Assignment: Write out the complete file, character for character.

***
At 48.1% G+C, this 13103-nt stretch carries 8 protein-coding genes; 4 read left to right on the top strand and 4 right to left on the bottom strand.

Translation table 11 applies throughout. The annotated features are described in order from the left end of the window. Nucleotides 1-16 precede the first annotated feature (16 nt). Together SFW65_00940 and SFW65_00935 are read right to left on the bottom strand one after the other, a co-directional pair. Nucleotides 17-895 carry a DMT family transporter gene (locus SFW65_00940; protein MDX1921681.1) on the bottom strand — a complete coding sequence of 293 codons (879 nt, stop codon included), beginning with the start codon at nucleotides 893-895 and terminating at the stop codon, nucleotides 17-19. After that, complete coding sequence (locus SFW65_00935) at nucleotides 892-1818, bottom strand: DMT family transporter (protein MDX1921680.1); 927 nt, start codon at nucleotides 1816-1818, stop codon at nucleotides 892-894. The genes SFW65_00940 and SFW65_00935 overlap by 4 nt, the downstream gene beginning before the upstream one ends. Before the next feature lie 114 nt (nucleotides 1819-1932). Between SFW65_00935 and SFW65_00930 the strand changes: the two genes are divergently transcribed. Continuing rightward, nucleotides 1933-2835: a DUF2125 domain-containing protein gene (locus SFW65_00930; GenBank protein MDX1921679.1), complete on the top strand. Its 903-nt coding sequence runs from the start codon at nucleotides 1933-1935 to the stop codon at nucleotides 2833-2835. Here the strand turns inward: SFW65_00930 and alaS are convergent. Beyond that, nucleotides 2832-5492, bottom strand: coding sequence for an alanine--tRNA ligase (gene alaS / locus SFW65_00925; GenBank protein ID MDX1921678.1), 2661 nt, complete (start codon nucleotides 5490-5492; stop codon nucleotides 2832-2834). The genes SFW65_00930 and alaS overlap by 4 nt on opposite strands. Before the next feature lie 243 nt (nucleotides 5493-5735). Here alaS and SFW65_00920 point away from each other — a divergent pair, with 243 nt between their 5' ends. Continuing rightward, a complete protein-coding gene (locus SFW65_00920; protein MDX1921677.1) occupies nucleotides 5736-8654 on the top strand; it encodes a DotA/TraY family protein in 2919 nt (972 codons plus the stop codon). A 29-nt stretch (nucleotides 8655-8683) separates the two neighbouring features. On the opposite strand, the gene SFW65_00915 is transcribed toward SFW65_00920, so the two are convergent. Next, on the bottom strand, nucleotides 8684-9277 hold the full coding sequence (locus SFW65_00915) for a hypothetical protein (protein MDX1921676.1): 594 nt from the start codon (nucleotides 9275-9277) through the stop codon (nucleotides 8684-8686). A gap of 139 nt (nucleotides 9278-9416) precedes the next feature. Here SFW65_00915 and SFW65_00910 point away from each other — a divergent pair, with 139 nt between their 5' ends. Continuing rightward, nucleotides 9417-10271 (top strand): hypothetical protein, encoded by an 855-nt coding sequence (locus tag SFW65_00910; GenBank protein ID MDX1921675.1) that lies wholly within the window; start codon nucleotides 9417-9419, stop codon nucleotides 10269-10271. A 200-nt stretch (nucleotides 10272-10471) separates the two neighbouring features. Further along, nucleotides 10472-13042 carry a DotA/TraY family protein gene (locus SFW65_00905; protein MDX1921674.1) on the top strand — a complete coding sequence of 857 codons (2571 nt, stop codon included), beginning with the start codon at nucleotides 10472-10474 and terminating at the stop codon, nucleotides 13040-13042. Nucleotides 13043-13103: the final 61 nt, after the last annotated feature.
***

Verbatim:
At 48.1% G+C, this 13103-nt stretch carries 8 protein-coding genes; 4 read left to right on the top strand and 4 right to left on the bottom strand.

Translation table 11 applies throughout. The annotated features are described in order from the left end of the window. Nucleotides 1-16 precede the first annotated feature (16 nt). Together SFW65_00940 and SFW65_00935 are read right to left on the bottom strand one after the other, a co-directional pair. Nucleotides 17-895 carry a DMT family transporter gene (locus SFW65_00940; protein MDX1921681.1) on the bottom strand — a complete coding sequence of 293 codons (879 nt, stop codon included), beginning with the start codon at nucleotides 893-895 and terminating at the stop codon, nucleotides 17-19. After that, complete coding sequence (locus SFW65_00935) at nucleotides 892-1818, bottom strand: DMT family transporter (protein MDX1921680.1); 927 nt, start codon at nucleotides 1816-1818, stop codon at nucleotides 892-894. The genes SFW65_00940 and SFW65_00935 overlap by 4 nt, the downstream gene beginning before the upstream one ends. Before the next feature lie 114 nt (nucleotides 1819-1932). Between SFW65_00935 and SFW65_00930 the strand changes: the two genes are divergently transcribed. Continuing rightward, nucleotides 1933-2835: a DUF2125 domain-containing protein gene (locus SFW65_00930; GenBank protein MDX1921679.1), complete on the top strand. Its 903-nt coding sequence runs from the start codon at nucleotides 1933-1935 to the stop codon at nucleotides 2833-2835. Here the strand turns inward: SFW65_00930 and alaS are convergent. Beyond that, nucleotides 2832-5492, bottom strand: coding sequence for an alanine--tRNA ligase (gene alaS / locus SFW65_00925; GenBank protein ID MDX1921678.1), 2661 nt, complete (start codon nucleotides 5490-5492; stop codon nucleotides 2832-2834). The genes SFW65_00930 and alaS overlap by 4 nt on opposite strands. Before the next feature lie 243 nt (nucleotides 5493-5735). Here alaS and SFW65_00920 point away from each other — a divergent pair, with 243 nt between their 5' ends. Continuing rightward, a complete protein-coding gene (locus SFW65_00920; protein MDX1921677.1) occupies nucleotides 5736-8654 on the top strand; it encodes a DotA/TraY family protein in 2919 nt (972 codons plus the stop codon). A 29-nt stretch (nucleotides 8655-8683) separates the two neighbouring features. On the opposite strand, the gene SFW65_00915 is transcribed toward SFW65_00920, so the two are convergent. Next, on the bottom strand, nucleotides 8684-9277 hold the full coding sequence (locus SFW65_00915) for a hypothetical protein (protein MDX1921676.1): 594 nt from the start codon (nucleotides 9275-9277) through the stop codon (nucleotides 8684-8686). A gap of 139 nt (nucleotides 9278-9416) precedes the next feature. Here SFW65_00915 and SFW65_00910 point away from each other — a divergent pair, with 139 nt between their 5' ends. Continuing rightward, nucleotides 9417-10271 (top strand): hypothetical protein, encoded by an 855-nt coding sequence (locus tag SFW65_00910; GenBank protein ID MDX1921675.1) that lies wholly within the window; start codon nucleotides 9417-9419, stop codon nucleotides 10269-10271. A 200-nt stretch (nucleotides 10272-10471) separates the two neighbouring features. Further along, nucleotides 10472-13042 carry a DotA/TraY family protein gene (locus SFW65_00905; protein MDX1921674.1) on the top strand — a complete coding sequence of 857 codons (2571 nt, stop codon included), beginning with the start codon at nucleotides 10472-10474 and terminating at the stop codon, nucleotides 13040-13042. Nucleotides 13043-13103: the final 61 nt, after the last annotated feature.